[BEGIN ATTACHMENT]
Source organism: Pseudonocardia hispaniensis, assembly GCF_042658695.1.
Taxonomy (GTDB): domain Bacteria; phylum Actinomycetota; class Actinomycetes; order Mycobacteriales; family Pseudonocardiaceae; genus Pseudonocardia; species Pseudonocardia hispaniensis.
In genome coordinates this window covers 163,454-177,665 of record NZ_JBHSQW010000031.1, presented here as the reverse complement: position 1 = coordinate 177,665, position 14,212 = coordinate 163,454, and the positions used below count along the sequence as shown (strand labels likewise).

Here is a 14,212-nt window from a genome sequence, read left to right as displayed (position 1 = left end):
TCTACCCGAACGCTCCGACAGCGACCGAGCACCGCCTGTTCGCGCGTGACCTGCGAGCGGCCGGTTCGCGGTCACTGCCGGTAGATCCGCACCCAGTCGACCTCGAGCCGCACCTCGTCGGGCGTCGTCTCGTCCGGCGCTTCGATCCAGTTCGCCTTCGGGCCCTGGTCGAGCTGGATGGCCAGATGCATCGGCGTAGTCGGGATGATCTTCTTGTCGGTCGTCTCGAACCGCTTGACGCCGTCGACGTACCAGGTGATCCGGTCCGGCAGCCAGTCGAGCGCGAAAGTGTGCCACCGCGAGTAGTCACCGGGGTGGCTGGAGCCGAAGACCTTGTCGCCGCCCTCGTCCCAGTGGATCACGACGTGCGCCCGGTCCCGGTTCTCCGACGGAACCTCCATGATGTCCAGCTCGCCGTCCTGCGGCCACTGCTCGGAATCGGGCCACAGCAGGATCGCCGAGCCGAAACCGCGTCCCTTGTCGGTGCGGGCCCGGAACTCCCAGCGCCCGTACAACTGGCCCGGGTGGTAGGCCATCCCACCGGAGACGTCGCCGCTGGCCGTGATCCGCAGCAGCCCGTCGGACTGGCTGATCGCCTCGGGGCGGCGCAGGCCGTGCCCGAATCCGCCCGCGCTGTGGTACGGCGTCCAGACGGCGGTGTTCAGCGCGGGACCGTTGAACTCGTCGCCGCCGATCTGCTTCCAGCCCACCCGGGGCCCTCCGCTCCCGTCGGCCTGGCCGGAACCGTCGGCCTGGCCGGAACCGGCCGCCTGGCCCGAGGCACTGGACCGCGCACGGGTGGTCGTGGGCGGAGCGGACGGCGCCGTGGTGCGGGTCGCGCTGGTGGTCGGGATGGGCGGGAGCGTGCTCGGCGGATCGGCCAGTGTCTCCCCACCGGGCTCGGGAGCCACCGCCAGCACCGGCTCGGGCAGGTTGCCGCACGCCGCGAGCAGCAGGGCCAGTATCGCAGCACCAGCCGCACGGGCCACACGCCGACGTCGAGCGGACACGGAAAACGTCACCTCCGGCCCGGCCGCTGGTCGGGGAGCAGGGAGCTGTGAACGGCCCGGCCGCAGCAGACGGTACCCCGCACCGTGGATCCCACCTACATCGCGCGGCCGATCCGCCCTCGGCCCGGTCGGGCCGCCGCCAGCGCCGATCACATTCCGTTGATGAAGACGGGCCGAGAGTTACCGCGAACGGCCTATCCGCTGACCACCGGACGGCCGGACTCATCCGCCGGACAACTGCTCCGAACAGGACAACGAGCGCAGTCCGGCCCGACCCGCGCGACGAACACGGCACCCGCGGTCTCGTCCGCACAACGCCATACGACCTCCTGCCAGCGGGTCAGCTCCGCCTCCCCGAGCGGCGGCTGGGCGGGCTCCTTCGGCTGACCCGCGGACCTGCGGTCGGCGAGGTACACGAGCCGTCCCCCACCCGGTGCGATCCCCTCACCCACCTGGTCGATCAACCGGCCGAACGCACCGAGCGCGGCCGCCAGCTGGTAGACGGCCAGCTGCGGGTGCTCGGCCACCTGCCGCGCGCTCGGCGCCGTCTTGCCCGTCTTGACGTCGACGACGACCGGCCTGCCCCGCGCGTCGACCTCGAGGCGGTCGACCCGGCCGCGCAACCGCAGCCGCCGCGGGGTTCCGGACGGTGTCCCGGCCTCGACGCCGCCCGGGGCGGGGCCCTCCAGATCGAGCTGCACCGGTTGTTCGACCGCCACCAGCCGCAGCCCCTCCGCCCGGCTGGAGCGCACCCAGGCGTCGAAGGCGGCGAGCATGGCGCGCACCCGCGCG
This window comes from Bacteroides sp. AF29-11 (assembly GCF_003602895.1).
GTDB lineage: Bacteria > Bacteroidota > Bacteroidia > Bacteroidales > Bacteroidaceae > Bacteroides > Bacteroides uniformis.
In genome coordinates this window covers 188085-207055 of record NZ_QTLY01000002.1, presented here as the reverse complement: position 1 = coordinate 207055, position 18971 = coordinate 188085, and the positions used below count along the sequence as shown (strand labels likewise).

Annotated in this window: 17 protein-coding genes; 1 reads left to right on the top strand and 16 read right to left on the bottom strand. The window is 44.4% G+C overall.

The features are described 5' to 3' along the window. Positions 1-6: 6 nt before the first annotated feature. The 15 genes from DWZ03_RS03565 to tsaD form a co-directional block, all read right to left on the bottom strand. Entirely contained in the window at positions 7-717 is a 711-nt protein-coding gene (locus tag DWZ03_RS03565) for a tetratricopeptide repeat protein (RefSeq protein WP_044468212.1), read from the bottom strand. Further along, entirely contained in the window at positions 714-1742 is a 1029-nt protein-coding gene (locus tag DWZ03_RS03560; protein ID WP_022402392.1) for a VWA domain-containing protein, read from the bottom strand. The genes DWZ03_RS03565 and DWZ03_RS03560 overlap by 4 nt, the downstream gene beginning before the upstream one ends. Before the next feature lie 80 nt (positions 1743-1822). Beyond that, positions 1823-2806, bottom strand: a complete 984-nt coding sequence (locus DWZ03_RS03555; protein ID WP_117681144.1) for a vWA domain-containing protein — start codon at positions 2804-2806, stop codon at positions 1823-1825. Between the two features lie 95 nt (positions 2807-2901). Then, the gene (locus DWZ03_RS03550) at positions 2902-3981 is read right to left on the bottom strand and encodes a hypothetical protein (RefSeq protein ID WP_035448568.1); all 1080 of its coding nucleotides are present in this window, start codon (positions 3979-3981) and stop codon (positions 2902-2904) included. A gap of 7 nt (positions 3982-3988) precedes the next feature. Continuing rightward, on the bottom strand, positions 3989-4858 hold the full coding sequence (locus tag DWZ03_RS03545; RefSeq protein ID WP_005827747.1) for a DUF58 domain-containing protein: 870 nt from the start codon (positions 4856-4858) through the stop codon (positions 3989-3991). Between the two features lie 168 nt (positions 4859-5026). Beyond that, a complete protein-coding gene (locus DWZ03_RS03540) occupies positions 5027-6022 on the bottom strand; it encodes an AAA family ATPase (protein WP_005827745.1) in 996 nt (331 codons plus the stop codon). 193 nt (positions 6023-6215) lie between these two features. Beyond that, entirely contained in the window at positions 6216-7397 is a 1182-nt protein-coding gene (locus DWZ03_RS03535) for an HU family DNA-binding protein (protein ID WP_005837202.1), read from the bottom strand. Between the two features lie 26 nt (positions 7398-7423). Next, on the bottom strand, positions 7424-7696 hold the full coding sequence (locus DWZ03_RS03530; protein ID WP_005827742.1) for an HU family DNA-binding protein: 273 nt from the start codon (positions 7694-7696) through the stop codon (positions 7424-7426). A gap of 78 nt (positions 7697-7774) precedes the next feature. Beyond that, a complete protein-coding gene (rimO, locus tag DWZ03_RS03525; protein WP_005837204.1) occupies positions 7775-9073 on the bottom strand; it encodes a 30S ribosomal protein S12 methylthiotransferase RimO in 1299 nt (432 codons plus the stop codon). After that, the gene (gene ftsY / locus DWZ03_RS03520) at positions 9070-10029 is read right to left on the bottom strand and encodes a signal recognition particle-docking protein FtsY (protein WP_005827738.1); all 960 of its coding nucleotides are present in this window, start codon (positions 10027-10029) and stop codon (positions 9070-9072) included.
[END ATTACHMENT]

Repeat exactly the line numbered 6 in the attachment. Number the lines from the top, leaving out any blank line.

This window comes from Bacteroides sp. AF29-11 (assembly GCF_003602895.1).